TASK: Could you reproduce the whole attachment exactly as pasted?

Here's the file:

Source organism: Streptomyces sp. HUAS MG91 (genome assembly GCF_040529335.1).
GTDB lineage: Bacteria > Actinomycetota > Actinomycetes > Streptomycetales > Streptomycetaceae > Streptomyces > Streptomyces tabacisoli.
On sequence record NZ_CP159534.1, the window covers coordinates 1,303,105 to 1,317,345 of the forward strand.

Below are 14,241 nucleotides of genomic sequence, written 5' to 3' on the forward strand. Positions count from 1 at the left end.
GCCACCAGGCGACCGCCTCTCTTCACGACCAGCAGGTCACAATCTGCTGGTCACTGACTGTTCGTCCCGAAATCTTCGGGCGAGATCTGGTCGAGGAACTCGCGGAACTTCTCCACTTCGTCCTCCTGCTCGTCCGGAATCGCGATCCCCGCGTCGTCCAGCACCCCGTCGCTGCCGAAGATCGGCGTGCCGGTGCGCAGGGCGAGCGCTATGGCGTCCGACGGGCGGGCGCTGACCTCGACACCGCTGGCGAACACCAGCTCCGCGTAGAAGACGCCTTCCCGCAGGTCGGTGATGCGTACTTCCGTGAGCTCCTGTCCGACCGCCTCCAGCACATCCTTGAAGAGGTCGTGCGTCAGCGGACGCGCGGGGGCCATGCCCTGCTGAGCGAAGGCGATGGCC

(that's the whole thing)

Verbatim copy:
Source organism: Streptomyces sp. HUAS MG91 (genome assembly GCF_040529335.1).
GTDB lineage: Bacteria > Actinomycetota > Actinomycetes > Streptomycetales > Streptomycetaceae > Streptomyces > Streptomyces tabacisoli.
On sequence record NZ_CP159534.1, the window covers coordinates 1,303,105 to 1,317,345 of the forward strand.

Below are 14,241 nucleotides of genomic sequence, written 5' to 3' on the forward strand. Positions count from 1 at the left end.
GCCACCAGGCGACCGCCTCTCTTCACGACCAGCAGGTCACAATCTGCTGGTCACTGACTGTTCGTCCCGAAATCTTCGGGCGAGATCTGGTCGAGGAACTCGCGGAACTTCTCCACTTCGTCCTCCTGCTCGTCCGGAATCGCGATCCCCGCGTCGTCCAGCACCCCGTCGCTGCCGAAGATCGGCGTGCCGGTGCGCAGGGCGAGCGCTATGGCGTCCGACGGGCGGGCGCTGACCTCGACACCGCTGGCGAACACCAGCTCCGCGTAGAAGACGCCTTCCCGCAGGTCGGTGATGCGTACTTCCGTGAGCTCCTGTCCGACCGCCTCCAGCACATCCTTGAAGAGGTCGTGCGTCAGCGGACGCGCGGGGGCCATGCCCTGCTGAGCGAAGGCGATGGCC